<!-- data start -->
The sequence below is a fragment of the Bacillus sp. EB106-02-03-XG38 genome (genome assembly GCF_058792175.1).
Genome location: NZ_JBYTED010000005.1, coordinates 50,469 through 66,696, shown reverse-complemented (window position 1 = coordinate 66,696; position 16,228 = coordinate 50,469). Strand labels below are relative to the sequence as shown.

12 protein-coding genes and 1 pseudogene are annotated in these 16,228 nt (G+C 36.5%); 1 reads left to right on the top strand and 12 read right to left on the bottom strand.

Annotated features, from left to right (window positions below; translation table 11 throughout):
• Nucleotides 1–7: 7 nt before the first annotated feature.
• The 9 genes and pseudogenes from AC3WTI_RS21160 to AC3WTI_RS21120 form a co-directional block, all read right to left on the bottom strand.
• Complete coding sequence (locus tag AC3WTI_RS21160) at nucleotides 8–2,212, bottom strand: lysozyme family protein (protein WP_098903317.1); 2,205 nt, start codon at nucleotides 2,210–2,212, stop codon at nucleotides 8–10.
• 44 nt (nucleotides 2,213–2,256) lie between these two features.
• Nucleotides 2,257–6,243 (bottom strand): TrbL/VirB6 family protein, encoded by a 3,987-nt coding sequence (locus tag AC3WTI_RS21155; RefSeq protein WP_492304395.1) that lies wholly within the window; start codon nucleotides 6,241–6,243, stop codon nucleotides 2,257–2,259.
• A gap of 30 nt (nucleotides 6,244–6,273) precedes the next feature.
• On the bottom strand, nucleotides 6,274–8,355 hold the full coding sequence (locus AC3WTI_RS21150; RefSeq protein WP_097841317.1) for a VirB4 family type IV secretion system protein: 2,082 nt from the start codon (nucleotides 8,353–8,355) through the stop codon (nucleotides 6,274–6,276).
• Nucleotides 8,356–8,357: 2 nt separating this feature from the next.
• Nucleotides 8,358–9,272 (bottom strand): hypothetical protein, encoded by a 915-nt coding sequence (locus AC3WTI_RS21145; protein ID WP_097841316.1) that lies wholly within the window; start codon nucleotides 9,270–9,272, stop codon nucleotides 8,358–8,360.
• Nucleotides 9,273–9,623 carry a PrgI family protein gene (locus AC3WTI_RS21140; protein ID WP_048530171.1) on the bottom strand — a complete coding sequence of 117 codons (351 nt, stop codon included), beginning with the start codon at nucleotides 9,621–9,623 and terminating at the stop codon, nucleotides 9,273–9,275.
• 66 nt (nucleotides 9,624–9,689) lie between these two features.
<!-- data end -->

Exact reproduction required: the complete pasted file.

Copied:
The sequence below is a fragment of the Bacillus sp. EB106-02-03-XG38 genome (genome assembly GCF_058792175.1).
Genome location: NZ_JBYTED010000005.1, coordinates 50,469 through 66,696, shown reverse-complemented (window position 1 = coordinate 66,696; position 16,228 = coordinate 50,469). Strand labels below are relative to the sequence as shown.

12 protein-coding genes and 1 pseudogene are annotated in these 16,228 nt (G+C 36.5%); 1 reads left to right on the top strand and 12 read right to left on the bottom strand.

Annotated features, from left to right (window positions below; translation table 11 throughout):
• Nucleotides 1–7: 7 nt before the first annotated feature.
• The 9 genes and pseudogenes from AC3WTI_RS21160 to AC3WTI_RS21120 form a co-directional block, all read right to left on the bottom strand.
• Complete coding sequence (locus tag AC3WTI_RS21160) at nucleotides 8–2,212, bottom strand: lysozyme family protein (protein WP_098903317.1); 2,205 nt, start codon at nucleotides 2,210–2,212, stop codon at nucleotides 8–10.
• 44 nt (nucleotides 2,213–2,256) lie between these two features.
• Nucleotides 2,257–6,243 (bottom strand): TrbL/VirB6 family protein, encoded by a 3,987-nt coding sequence (locus tag AC3WTI_RS21155; RefSeq protein WP_492304395.1) that lies wholly within the window; start codon nucleotides 6,241–6,243, stop codon nucleotides 2,257–2,259.
• A gap of 30 nt (nucleotides 6,244–6,273) precedes the next feature.
• On the bottom strand, nucleotides 6,274–8,355 hold the full coding sequence (locus AC3WTI_RS21150; RefSeq protein WP_097841317.1) for a VirB4 family type IV secretion system protein: 2,082 nt from the start codon (nucleotides 8,353–8,355) through the stop codon (nucleotides 6,274–6,276).
• Nucleotides 8,356–8,357: 2 nt separating this feature from the next.
• Nucleotides 8,358–9,272 (bottom strand): hypothetical protein, encoded by a 915-nt coding sequence (locus AC3WTI_RS21145; protein ID WP_097841316.1) that lies wholly within the window; start codon nucleotides 9,270–9,272, stop codon nucleotides 8,358–8,360.
• Nucleotides 9,273–9,623 carry a PrgI family protein gene (locus AC3WTI_RS21140; protein ID WP_048530171.1) on the bottom strand — a complete coding sequence of 117 codons (351 nt, stop codon included), beginning with the start codon at nucleotides 9,621–9,623 and terminating at the stop codon, nucleotides 9,273–9,275.
• 66 nt (nucleotides 9,624–9,689) lie between these two features.